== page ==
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AMD joins MeeGo

Nov 15, 2010 — by Eric Brown — from the LinuxDevices Archive — views

At the MeeGo Conference 2010 today, chipmaker AMD announced it has joined The Linux Foundation's MeeGo open source Linux project. Meanwhile, Sweden-based open source automotive infotainment software developer Pelagicore announced it has joined the Linux Foundation and is collaborating on MeeGo and its Genivi-compliant In-Vehicle Infotainment (IVI) reference design.

AMD, which is currently a gold level member of the Linux Foundation (LF) and has a seat on the LF's board of directors, says it is joining the non-profit advocacy organization's MeeGo project to "provide engineering expertise intended to help establish the technical foundations for next-generation mobile platforms and embedded devices."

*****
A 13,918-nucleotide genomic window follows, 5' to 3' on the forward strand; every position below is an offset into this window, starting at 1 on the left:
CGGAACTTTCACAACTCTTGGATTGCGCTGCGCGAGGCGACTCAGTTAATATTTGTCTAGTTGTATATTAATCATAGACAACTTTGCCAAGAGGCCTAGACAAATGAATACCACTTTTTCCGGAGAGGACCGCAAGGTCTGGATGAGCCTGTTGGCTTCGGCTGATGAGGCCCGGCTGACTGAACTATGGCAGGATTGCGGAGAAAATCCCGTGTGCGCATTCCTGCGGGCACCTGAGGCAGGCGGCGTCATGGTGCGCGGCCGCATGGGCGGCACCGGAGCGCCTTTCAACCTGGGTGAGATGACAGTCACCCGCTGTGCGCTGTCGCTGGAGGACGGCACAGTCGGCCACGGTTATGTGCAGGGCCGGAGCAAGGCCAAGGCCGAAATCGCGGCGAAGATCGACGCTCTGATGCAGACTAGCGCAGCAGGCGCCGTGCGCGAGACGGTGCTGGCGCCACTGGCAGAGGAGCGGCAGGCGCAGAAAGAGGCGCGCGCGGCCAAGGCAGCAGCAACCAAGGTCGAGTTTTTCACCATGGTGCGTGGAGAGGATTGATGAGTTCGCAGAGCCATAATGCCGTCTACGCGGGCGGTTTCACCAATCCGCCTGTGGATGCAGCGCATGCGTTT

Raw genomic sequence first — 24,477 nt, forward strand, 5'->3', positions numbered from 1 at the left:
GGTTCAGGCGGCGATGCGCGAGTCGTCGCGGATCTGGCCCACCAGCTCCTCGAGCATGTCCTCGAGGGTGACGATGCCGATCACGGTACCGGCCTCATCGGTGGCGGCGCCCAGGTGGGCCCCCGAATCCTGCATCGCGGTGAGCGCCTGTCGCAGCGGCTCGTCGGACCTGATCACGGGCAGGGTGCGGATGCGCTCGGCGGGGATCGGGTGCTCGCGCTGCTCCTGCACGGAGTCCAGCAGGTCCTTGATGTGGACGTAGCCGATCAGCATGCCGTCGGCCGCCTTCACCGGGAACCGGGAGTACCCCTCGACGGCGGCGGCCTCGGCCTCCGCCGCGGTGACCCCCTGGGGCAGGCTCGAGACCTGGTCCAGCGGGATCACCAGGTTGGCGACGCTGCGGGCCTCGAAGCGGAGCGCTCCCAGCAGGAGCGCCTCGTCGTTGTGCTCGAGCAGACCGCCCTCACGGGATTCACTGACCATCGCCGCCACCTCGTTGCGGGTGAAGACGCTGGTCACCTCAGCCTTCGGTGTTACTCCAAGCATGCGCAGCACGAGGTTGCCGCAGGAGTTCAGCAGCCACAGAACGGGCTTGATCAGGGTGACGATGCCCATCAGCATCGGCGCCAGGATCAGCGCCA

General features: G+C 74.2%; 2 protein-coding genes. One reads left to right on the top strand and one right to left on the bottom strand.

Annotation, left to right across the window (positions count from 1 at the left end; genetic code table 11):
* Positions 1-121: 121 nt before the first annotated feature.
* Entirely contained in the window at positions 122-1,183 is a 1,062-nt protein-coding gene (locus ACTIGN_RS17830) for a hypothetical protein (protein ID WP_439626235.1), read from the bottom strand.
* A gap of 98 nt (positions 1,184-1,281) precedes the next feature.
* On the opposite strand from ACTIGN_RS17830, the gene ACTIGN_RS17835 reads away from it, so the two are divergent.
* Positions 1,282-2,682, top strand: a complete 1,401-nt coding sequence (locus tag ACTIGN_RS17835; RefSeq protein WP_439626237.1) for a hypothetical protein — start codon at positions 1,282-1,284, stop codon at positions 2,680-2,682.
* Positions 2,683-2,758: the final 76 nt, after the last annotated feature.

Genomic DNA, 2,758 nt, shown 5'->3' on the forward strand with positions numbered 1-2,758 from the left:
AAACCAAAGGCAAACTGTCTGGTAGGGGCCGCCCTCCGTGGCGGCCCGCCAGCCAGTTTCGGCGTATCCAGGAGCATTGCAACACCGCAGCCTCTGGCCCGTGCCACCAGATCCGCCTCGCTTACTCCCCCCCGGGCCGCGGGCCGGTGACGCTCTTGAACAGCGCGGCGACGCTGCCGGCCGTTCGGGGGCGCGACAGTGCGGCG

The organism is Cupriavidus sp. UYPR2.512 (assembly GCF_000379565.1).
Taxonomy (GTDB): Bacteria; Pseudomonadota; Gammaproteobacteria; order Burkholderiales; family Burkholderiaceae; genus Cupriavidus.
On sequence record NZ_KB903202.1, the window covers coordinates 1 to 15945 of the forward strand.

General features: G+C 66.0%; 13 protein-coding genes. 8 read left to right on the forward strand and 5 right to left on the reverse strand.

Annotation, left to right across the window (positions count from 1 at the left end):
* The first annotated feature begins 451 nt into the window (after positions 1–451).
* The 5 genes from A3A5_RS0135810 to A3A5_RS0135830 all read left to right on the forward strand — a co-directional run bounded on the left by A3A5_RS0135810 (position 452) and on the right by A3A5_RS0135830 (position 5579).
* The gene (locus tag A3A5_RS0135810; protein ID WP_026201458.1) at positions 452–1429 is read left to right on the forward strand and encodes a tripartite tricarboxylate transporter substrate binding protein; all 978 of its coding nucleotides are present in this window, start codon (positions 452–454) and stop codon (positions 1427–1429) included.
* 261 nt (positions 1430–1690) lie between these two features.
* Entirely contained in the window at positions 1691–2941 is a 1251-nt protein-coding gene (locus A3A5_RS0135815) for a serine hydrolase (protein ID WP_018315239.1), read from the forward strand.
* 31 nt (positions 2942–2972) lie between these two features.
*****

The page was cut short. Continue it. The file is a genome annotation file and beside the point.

The new membership represents an entry into a project that is dominated, at least on the x86 side, by rival chipmaker Intel. The AMD announcement, as well as the Pelagicore announcement below, was made at the MeeGo Conference 2010, which kicked off in Dublin, Ireland today, running through Wednesday.

Among other things, the MeeGo conference will offer an opportunity for a closer look at the recently announced MeeGo 1.1 operating system, which includes major upgrades for the Netbook, IVI, and Handset user experience (UX) stacks.

The open source MeeGo project is a merger between the Moblin and Maemo mobile Linux operating systems. Although run by the Linux Foundation, it represents a partnership between Intel and Nokia, and targets both x86 and ARM architectures, with efforts for the latter platform focusing initially on the Nokia N900 smartphone.